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Photo: @np360hk (via Instagram)

Matsuzaka Express

For hearty Japanese fare, look no further than Matsuzaka Express in Ngong Ping village. Whether you are craving sushi, sashimi, teppanyaki, or ramen, this cosy Japanese restaurant will sate your appetite. You can’t go wrong with the flavour-packed curry pork cutlet omurice ($128) or crowd-favourite chicken ramen ($98), which comes with a whole host of toppings and a choice of three tasty soup bases: tomato, tonkatsu, or spicy pork broth. Vegetarians don’t have to worry about missing out either—their meatless options, like the stir-fried udon with vegetables, are equally as satisfying!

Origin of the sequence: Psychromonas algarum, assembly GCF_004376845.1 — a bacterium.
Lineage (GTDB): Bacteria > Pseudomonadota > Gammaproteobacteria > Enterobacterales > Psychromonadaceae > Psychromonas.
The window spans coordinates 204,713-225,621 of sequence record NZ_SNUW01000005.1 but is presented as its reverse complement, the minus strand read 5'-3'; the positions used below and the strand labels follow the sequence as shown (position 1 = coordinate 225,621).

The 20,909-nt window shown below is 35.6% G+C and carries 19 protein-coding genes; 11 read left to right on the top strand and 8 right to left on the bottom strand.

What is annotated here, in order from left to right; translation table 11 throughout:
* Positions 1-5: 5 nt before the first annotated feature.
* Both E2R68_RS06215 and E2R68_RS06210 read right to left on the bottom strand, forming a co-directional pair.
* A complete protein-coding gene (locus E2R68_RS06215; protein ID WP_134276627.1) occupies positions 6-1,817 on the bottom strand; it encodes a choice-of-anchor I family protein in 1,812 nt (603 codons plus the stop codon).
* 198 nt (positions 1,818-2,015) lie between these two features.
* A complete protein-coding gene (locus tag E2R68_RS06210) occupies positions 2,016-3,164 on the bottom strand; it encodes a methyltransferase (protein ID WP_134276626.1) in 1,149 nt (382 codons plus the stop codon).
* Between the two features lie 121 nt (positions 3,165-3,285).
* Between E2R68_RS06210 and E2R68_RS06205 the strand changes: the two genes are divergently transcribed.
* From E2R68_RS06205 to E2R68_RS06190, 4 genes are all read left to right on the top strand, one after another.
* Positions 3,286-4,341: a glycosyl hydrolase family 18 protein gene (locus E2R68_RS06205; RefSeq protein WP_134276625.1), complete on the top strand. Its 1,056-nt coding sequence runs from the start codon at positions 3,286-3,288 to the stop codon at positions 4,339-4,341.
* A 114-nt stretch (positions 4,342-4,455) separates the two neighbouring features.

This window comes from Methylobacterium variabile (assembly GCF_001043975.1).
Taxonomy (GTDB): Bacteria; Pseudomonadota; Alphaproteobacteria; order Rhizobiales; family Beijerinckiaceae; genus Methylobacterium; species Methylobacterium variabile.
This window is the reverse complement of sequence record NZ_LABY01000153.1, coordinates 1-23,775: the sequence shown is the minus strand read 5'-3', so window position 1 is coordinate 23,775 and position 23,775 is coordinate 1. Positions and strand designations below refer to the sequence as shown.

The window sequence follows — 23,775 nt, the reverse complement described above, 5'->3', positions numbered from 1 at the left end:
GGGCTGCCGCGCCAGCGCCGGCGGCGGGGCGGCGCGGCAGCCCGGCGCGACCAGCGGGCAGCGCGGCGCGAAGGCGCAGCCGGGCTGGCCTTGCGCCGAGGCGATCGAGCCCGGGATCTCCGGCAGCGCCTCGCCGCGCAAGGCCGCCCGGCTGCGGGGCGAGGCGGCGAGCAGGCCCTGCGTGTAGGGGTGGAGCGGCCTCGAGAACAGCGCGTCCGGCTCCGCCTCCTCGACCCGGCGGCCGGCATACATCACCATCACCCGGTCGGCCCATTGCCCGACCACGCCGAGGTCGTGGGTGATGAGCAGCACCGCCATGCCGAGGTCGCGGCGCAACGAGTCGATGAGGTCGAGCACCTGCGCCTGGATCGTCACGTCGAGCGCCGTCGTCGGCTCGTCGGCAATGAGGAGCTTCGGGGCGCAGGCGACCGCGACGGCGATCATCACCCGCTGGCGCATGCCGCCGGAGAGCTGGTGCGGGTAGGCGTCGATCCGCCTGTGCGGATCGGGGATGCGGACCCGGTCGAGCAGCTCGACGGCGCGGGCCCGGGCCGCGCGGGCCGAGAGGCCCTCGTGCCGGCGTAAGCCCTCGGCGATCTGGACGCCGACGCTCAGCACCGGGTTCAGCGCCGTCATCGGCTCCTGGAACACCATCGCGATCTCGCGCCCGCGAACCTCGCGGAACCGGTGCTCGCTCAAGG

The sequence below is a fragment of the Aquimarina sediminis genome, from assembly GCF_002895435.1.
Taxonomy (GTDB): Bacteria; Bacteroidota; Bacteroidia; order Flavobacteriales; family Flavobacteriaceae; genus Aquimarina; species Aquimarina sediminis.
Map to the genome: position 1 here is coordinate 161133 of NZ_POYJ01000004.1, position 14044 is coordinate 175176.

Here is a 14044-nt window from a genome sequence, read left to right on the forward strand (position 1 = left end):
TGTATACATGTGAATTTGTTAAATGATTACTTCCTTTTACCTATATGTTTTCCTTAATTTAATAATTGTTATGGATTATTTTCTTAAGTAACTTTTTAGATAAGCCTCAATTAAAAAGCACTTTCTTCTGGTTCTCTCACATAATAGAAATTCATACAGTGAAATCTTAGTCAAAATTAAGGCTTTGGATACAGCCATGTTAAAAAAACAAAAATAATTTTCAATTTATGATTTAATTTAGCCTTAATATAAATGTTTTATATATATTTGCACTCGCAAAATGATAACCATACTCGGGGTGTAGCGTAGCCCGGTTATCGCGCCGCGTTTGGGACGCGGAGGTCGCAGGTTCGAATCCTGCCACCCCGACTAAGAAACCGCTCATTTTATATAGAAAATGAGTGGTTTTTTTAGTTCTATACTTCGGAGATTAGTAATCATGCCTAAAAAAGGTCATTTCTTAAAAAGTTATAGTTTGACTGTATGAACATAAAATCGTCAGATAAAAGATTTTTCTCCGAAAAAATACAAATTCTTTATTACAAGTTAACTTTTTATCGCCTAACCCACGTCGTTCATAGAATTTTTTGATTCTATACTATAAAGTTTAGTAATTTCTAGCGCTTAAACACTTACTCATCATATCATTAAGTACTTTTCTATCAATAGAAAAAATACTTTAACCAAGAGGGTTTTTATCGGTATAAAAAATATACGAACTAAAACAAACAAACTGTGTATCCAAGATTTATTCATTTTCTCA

Matsuzaka Express, Shop 6 & 7B, Ngong Ping Theme Village, Ngong Ping, Lantau Island | (+852) 2511 8618

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Beverly Ngai

Junior editor

A wanderer, chronic overthinker, and baking enthusiast, Beverly spent much of her childhood in the United States before moving to Hong Kong at age 11 and making the sparkling city her home. In her natural habitat, she can be found baking up a storm in her kitchen, journalling at a café, or scrolling through OpenRice deciding on her next meal.